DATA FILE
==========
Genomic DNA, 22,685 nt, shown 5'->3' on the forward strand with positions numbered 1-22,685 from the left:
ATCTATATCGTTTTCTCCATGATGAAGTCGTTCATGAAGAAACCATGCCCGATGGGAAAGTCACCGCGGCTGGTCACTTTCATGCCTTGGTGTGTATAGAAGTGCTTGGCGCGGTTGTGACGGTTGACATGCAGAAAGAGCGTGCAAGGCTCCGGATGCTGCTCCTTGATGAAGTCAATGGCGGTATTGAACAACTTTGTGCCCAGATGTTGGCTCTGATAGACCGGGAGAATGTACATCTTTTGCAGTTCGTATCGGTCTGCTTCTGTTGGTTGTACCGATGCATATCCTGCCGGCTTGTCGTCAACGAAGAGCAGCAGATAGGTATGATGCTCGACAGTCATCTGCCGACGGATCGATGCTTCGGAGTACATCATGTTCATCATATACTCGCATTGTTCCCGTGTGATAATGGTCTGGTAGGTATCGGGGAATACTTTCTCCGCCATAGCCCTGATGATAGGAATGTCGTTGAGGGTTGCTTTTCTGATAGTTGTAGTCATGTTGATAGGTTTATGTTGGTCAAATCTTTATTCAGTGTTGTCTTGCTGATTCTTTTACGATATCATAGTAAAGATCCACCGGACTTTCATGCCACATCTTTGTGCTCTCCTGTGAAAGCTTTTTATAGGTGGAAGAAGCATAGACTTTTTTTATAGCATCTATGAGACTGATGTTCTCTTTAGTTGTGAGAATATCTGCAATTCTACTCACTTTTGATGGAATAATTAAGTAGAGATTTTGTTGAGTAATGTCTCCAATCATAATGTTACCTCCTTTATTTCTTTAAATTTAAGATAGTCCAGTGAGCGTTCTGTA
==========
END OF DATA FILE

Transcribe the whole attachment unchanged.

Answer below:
Genomic DNA, 22,685 nt, shown 5'->3' on the forward strand with positions numbered 1-22,685 from the left:
ATCTATATCGTTTTCTCCATGATGAAGTCGTTCATGAAGAAACCATGCCCGATGGGAAAGTCACCGCGGCTGGTCACTTTCATGCCTTGGTGTGTATAGAAGTGCTTGGCGCGGTTGTGACGGTTGACATGCAGAAAGAGCGTGCAAGGCTCCGGATGCTGCTCCTTGATGAAGTCAATGGCGGTATTGAACAACTTTGTGCCCAGATGTTGGCTCTGATAGACCGGGAGAATGTACATCTTTTGCAGTTCGTATCGGTCTGCTTCTGTTGGTTGTACCGATGCATATCCTGCCGGCTTGTCGTCAACGAAGAGCAGCAGATAGGTATGATGCTCGACAGTCATCTGCCGACGGATCGATGCTTCGGAGTACATCATGTTCATCATATACTCGCATTGTTCCCGTGTGATAATGGTCTGGTAGGTATCGGGGAATACTTTCTCCGCCATAGCCCTGATGATAGGAATGTCGTTGAGGGTTGCTTTTCTGATAGTTGTAGTCATGTTGATAGGTTTATGTTGGTCAAATCTTTATTCAGTGTTGTCTTGCTGATTCTTTTACGATATCATAGTAAAGATCCACCGGACTTTCATGCCACATCTTTGTGCTCTCCTGTGAAAGCTTTTTATAGGTGGAAGAAGCATAGACTTTTTTTATAGCATCTATGAGACTGATGTTCTCTTTAGTTGTGAGAATATCTGCAATTCTACTCACTTTTGATGGAATAATTAAGTAGAGATTTTGTTGAGTAATGTCTCCAATCATAATGTTACCTCCTTTATTTCTTTAAATTTAAGATAGTCCAGTGAGCGTTCTGTA